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Louis Pasteur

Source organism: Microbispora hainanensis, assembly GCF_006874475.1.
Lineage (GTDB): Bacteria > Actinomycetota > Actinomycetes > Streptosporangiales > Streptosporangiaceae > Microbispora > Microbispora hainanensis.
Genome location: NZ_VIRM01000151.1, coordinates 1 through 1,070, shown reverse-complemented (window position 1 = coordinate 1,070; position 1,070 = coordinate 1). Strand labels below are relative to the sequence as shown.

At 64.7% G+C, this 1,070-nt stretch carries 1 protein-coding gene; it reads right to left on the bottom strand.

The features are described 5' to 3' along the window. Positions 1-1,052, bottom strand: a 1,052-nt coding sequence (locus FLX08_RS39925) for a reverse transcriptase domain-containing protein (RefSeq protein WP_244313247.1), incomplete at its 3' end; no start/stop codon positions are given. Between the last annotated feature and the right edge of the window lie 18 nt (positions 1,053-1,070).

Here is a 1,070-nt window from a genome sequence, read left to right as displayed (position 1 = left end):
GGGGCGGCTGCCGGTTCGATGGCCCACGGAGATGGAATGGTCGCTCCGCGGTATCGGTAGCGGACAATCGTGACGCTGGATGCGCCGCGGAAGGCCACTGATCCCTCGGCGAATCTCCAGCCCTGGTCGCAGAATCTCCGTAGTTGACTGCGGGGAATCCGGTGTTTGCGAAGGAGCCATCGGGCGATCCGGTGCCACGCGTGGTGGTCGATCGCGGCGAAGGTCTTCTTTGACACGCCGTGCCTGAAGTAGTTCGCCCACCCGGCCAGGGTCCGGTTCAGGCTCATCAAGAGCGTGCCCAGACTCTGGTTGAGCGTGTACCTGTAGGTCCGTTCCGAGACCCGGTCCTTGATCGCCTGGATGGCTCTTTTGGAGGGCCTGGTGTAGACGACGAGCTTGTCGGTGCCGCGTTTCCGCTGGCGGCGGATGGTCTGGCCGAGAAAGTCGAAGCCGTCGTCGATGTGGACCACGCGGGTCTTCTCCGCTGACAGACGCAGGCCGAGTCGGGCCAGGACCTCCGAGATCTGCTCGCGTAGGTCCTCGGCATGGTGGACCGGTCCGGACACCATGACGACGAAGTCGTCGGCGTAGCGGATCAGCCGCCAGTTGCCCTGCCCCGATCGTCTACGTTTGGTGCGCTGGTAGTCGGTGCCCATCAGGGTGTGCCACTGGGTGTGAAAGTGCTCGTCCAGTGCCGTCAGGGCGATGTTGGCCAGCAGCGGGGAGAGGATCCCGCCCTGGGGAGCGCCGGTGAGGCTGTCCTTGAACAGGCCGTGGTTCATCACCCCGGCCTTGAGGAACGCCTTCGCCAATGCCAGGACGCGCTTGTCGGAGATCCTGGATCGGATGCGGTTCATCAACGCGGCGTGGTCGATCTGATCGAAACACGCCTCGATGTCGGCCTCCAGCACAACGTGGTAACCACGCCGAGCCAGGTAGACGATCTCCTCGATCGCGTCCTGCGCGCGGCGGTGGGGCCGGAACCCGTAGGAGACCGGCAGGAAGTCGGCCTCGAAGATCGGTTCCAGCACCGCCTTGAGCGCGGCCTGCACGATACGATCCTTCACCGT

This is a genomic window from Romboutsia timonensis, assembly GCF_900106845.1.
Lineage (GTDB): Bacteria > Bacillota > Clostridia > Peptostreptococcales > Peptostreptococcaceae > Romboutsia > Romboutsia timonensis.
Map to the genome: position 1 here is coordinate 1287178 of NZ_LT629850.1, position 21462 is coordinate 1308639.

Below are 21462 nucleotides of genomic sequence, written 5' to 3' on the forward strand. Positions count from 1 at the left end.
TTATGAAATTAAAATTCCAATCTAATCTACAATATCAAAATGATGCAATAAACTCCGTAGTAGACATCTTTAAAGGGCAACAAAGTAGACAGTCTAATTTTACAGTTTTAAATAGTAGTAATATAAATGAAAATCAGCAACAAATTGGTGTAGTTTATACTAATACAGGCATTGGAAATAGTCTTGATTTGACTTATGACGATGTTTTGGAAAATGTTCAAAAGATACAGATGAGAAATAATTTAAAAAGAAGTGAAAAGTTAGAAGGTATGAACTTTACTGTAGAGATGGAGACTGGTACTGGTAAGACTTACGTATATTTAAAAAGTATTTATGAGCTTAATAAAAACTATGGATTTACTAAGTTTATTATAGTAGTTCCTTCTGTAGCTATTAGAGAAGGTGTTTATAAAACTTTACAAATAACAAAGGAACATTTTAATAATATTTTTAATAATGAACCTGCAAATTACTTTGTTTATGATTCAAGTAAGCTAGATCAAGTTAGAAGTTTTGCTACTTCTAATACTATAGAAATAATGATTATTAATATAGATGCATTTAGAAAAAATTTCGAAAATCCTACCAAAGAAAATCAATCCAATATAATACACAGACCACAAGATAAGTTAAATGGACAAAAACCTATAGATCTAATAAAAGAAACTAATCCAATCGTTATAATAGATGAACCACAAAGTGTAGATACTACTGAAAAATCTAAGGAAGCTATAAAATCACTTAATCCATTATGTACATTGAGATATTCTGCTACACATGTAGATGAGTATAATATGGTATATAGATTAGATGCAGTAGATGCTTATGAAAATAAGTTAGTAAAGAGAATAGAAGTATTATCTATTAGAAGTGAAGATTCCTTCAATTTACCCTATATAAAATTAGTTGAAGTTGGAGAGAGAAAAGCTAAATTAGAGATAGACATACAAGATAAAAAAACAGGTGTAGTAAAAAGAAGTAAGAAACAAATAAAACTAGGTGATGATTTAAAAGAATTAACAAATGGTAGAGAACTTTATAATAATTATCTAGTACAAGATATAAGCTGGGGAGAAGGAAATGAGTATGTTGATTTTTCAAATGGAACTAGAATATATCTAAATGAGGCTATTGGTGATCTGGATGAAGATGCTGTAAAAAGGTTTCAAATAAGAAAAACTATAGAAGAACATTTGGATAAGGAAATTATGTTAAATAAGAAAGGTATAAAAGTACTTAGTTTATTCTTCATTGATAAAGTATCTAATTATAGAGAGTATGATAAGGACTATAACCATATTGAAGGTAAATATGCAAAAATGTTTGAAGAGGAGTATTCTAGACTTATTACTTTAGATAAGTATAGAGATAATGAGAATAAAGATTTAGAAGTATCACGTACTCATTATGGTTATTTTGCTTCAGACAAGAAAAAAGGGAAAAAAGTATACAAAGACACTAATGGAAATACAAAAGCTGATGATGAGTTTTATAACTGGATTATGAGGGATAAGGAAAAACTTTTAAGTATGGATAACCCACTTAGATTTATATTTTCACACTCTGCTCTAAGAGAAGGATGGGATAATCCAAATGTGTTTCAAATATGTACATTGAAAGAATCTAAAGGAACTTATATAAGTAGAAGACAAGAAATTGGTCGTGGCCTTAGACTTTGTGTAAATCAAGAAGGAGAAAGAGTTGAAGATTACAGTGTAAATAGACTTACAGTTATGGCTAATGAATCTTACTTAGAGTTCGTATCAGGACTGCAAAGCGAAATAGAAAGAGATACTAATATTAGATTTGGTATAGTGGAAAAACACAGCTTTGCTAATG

Fast forward to the 1920s: Clarence Birdseye developed his "quick freeze machine" in New York after watching the local Inuit fishing during the winter in the Canadian Arctic. He noticed that the fish quickly froze in the icy weather, and after trying the technique himself, he realized that flash-freezing led to improved texture in the food when it thawed. His flash-freezing technique brought vegetables to the masses in the 20th century, as home refrigeration spread throughout the developed world (maybe you recognize that last name from a bag of frozen peas?). That brings us to the present. Apeel is now writing a new chapter in food history with our plant-derived technology for reducing food waste. Besides dramatically delaying the spoilage of harvested fruits and vegetables, our plant-derived technology helps solve modern environmental problems. The company was started in 2012 by James Rogers, then earning his Ph.D. in materials science from the University of California - Santa Barbara. Having previously researched the microscopically thin barrier that protects stainless steel from rusting, he reasoned that food might be preserved from decay in a similar manner. Rogers’ team eventually invented a method for using materials found in plants—skins, peels, and seeds—to extend the shelf-life of produce. By applying these ingredients onto the surface of fruits and vegetables, an edible “extra peel” could be created that would reduce moisture loss and oxidation, the root causes of food spoilage. Our protective layer is completely edible, composed of materials already found in the human diet.